Sky News AM Agenda (27)

20 April 2017



SUBJECT/S: Citizenship test changes; Malcolm Turnbull’s 457 visa con-job


KIERAN GILBERT: With me now Labor frontbencher, the Shadow Finance Minister Jim Chalmers. What do you make of the citizenship changes from what you've heard this morning?


JIM CHALMERS, SHADOW MINISTER FOR FINANCE: We're waiting to see some more detail from the Prime Minister and the Immigration Minister. That announcement was just made and just dropped into the papers. We weren't consulted on any of these sorts of changes, so we'll take our time to go through them. We've got a range of questions. A lot of the things that seem to be announced in this announcement are features of the citizenship test and the citizenship arrangements already, but we'll go through it. The test that we apply to these sorts of things is to make sure that they're well motivated; to make sure that they strengthen our society and not weaken it; that they unite our society and don't divide it. So with those principles we'll go through the changes that are being proposed today. Some of them seem pretty obvious; some of them seem like a feature of the system as it stands. But where there are new things genuinely and legitimately proposed, we'll go through them.

GILBERT: Do you think that questions like this one of domestic violence, "while it is illegal to use violence in public, under what circumstances can you strike your spouse in the privacy of your home?". Do you think questions like that are appropriate to test people's commitment to what is a very important value in our country in that regard?


CHALMERS: That is an extremely important value in our country. Already we ask new citizens to sign up to our laws and we've got very strong laws against domestic violence and some of the other things that were mentioned today. So we'll go through the detail of that as well. Obviously, one of the most important Australian values is not engaging in family violence or any kind of violence. Already we ask people to sign up to our laws and values. We'll see what additional steps the Government's proposing.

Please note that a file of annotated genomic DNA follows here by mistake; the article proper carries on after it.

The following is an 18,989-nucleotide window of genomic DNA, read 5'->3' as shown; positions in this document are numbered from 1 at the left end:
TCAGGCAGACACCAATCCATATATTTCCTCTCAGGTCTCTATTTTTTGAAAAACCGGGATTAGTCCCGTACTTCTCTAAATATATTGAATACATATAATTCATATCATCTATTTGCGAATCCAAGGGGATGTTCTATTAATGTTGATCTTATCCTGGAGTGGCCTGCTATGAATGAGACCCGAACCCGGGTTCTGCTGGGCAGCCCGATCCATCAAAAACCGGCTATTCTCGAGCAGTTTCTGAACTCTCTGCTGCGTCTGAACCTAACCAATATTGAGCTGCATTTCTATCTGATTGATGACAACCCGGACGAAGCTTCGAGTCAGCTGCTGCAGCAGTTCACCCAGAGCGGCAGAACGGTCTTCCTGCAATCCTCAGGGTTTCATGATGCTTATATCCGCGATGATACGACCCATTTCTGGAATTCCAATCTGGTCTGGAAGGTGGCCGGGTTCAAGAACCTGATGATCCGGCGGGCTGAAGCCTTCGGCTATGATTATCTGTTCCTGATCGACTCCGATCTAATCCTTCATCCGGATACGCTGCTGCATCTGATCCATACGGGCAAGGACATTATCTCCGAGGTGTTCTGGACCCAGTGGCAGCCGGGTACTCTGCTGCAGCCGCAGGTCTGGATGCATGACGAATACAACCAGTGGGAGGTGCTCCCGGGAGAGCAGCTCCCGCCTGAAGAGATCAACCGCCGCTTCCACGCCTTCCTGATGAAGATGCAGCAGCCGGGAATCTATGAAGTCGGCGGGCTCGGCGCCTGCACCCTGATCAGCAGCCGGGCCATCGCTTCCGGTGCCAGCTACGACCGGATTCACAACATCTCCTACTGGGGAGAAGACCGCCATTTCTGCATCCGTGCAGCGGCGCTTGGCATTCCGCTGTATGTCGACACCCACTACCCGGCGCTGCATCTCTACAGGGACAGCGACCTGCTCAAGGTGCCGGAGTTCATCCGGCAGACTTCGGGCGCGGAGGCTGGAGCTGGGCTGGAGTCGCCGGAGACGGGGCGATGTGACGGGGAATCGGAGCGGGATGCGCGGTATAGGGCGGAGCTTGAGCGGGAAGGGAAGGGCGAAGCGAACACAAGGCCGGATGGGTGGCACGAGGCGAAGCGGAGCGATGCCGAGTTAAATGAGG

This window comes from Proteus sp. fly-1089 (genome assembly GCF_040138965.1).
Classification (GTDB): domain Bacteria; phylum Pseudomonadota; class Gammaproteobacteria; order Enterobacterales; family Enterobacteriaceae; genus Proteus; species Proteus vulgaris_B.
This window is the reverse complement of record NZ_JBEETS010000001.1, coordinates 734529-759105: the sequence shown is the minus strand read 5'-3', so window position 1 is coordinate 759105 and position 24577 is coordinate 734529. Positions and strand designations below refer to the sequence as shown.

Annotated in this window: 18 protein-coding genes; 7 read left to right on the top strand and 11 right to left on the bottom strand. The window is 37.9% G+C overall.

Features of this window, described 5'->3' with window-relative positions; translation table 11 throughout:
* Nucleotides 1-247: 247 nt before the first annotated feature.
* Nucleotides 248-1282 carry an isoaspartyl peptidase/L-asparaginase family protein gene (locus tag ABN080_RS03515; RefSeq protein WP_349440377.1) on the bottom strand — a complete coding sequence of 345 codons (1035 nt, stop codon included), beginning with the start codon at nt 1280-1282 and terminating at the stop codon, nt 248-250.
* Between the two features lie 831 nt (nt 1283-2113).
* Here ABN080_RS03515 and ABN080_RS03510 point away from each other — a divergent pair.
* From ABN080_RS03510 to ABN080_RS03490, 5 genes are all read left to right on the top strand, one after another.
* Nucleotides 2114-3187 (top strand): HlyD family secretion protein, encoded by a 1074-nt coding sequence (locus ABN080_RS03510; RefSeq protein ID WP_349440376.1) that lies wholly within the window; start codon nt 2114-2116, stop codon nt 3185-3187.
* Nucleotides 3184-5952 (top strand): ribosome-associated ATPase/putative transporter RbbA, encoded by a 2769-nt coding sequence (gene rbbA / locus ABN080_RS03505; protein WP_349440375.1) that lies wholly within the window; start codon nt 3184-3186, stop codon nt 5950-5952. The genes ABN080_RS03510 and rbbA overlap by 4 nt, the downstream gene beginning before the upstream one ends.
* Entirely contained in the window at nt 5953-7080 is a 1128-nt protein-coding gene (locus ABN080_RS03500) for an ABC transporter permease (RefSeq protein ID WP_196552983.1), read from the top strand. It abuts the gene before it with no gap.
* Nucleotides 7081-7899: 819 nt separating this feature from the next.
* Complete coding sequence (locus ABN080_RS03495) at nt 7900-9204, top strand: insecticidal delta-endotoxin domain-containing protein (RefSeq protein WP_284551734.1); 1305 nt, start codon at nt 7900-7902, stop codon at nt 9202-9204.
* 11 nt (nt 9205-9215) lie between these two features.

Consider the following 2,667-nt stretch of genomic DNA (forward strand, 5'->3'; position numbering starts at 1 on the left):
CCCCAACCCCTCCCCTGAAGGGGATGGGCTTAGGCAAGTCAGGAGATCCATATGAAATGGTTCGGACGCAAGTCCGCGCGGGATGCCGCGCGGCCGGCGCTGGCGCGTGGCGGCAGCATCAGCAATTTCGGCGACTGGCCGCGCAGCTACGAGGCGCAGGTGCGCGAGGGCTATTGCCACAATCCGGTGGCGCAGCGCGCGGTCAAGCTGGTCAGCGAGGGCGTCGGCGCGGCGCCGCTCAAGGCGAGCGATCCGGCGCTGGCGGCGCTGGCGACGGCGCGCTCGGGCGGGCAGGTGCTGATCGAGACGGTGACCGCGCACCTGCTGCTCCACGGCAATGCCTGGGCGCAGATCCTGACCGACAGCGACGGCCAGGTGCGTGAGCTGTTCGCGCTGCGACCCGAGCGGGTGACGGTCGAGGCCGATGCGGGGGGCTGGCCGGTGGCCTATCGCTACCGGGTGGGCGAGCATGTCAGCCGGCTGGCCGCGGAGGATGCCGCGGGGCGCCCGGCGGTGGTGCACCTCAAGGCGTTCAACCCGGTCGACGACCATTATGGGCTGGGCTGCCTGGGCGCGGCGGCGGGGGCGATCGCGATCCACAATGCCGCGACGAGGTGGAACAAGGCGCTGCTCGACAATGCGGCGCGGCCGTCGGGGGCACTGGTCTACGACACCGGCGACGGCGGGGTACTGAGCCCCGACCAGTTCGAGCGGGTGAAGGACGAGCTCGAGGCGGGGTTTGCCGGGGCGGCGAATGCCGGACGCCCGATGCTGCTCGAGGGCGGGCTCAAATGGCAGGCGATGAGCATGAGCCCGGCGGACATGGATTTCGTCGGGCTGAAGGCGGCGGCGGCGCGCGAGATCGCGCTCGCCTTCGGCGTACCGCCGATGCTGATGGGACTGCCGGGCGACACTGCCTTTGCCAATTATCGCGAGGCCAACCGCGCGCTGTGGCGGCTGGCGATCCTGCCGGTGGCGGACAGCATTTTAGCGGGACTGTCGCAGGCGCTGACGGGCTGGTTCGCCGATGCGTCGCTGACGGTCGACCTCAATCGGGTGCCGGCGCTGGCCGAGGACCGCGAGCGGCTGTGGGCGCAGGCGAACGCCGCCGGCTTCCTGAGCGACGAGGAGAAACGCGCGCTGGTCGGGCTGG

GILBERT: We've seen recently that video from Hizb ut-Tahrir. Do you think that some of these are messages or efforts to target radical elements of the Muslim community?


CHALMERS: It's up to Peter Dutton and Malcolm Turnbull to answer that question - what the specific motivations were. We'd like to know who they consulted with to make these changes and we'd like to know more of some of the detail of some of these changes. We want to make sure that they're well-motivated changes. I think that a lot of Australians would be deeply sceptical about the Prime Minister's motivations in this general area, whether it be citizenship, whether it be 457 visas. He's so fundamentally weakened that you can excuse people for thinking that he's looking for a pat on the head from Peter Dutton and Pauline Hanson and the hard-line right-wingers in his own party. That's what a lot of people think his motivations are. This is a Prime Minister who can't go to the dunny without checking with Peter Dutton and Pauline Hanson first. So those are all factors as well which are no doubt feeding into these announcements that we're seeing from the Prime Minister.


GILBERT: In relation to the 457 visa changes, Mr Shorten's been very critical and you and other colleagues have been critical of the system as it has been used the last couple of years. Why now is Labor critical of the changes trying to rein it in?


CHALMERS: These changes are largely cosmetic. And what's come out in the last couple of days since the announcement's been made is that the vast majority of workers in occupations will still be able to continue unchanged by these arrangements. He's effectively renamed the 457 visa and put two different visas in its place, but a lot of the issues that we've had concerns with, particularly around labour market testing will endure under this new arrangement.


GILBERT: What do you want to see done further than's been announced? We've seen a few hundred professions taken off the list. You can't retrofit a free trade agreement, can you? Because that would be breaching a deal with another country, so what do you want to see done?


CHALMERS: Labour market testing is the focal point of our concern. As it stands, employers are not required to properly test the local market to see if an Australian can fill a job before they use a 457 visa. The changes announced by Malcolm Turnbull the other day don't adequately address that. And we do have the complication of the free trade agreements, which means that something like three quarters of workers from the countries we have agreements with - they're position is uncertain because of the agreements we've signed, because Malcolm Turnbull and others have dealt away the ability to test the labour market.


GILBERT: Finally, in the world of Donald Trump and, of course, the migration crisis in Europe - do you concede that the Prime Minister's right to the extent on a broader question that Australians, like people around the world, will accept appropriate migration levels if they feel the Government has appropriate control over borders and the processes by which people are allowed residency and citizenship?


CHALMERS: I do agree with that. And there's nothing in principle wrong with trying to make sure that the arrangements are up to date and appropriate. They need to be well motivated; they need to be a unifying thing; they need to strengthen our community, not weaken it.


GILBERT: Mr Chalmers, good to see you. Appreciate your time.